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The future might make traffic jams in Illinois a thing of the past. Automated vehicles could have the potential to regulate traffic more efficiently because they could travel close to each other safely. With 94 percent of crashes attributed to human error, computer-operated vehicles might significantly reduce the nearly 100 deaths that happen on roads nationwide every day.
Despite the shortcomings of human operation, computer programmers still have monumental tasks to grapple with before automated vehicles take over the highways. For example, an algorithm that governs a computer’s decisions will have to know how to make choices among hitting a pedestrian, exposing passengers to harm or striking another vehicle. Although builders of automated vehicles promote their potential to vastly reduce accidents, some crashes will still occur. The assignment of liability for injuries and property damage will be greatly complicated when humans are not in control.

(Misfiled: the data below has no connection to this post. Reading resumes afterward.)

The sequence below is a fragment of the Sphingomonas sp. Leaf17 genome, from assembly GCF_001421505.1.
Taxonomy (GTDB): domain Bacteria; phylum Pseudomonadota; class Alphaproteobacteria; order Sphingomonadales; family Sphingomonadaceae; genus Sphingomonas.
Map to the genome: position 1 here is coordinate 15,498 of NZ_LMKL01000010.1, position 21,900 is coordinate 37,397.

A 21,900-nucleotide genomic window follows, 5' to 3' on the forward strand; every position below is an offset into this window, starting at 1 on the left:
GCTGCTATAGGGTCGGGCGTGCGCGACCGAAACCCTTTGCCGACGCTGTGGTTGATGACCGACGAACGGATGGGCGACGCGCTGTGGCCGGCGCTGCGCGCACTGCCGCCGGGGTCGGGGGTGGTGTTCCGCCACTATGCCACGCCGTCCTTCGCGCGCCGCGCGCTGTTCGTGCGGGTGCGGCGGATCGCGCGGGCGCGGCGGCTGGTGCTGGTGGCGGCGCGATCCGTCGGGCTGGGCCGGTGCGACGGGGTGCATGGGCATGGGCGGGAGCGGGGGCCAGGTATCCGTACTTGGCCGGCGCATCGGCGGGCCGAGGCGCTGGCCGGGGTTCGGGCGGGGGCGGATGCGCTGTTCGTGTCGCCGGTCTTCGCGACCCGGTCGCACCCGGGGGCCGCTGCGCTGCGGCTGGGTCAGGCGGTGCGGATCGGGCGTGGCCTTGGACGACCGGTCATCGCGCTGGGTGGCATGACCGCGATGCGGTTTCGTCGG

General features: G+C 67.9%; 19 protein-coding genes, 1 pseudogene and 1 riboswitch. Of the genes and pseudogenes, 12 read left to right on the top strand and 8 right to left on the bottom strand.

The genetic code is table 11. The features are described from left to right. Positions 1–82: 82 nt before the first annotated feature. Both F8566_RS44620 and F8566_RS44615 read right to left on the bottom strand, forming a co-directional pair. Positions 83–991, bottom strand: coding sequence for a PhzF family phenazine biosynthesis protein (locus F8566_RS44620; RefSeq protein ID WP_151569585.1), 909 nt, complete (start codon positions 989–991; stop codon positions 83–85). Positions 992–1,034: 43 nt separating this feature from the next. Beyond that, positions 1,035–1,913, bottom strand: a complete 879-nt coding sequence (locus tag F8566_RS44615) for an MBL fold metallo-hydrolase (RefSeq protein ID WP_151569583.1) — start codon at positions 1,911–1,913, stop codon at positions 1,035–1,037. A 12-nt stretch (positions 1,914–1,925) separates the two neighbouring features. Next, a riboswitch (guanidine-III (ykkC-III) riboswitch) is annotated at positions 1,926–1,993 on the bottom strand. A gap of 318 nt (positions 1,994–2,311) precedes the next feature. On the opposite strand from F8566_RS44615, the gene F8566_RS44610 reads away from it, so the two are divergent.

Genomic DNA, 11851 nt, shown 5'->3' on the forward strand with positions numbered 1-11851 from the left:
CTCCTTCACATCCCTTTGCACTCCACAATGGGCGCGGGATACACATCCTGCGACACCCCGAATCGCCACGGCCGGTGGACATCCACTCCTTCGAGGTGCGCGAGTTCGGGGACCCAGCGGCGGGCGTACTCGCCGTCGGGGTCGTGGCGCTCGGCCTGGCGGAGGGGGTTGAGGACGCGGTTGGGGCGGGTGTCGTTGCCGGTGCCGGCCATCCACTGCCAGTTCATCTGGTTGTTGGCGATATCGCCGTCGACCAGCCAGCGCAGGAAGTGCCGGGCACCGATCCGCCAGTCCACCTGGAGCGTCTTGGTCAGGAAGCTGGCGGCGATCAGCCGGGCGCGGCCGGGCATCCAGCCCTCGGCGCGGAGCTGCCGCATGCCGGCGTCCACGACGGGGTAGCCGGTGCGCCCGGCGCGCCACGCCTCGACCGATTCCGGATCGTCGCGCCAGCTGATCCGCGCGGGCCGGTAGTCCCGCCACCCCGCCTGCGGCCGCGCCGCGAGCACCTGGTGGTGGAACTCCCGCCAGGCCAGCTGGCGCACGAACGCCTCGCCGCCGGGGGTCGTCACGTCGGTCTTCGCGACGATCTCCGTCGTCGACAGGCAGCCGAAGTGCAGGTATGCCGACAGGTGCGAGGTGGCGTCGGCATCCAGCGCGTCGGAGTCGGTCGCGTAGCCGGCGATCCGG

Although many technological and legal issues need to be addressed, major companies continue to invest heavily in driverless cars. General Motors purchased a startup company with self-driving software for $1 billion. Qualcomm spent $39 billion on NXP Semiconductors that has technology for automated vehicle computer chips. An Israeli company that manufacturers sensors for self-driving vehicles fetched $15 billion in a purchase by Intel.
The future of transportation operated by machines that never get distracted or send text messages while driving remains at the prototype stage. Until driverless cars become mainstream, humans will remain largely to blame for car wrecks. A person who has been injured in a motor vehicle accident caused by a negligent driver might find it advisable to have legal assistance when attempting to obtain a settlement from the at-fault motorist’s insurance company.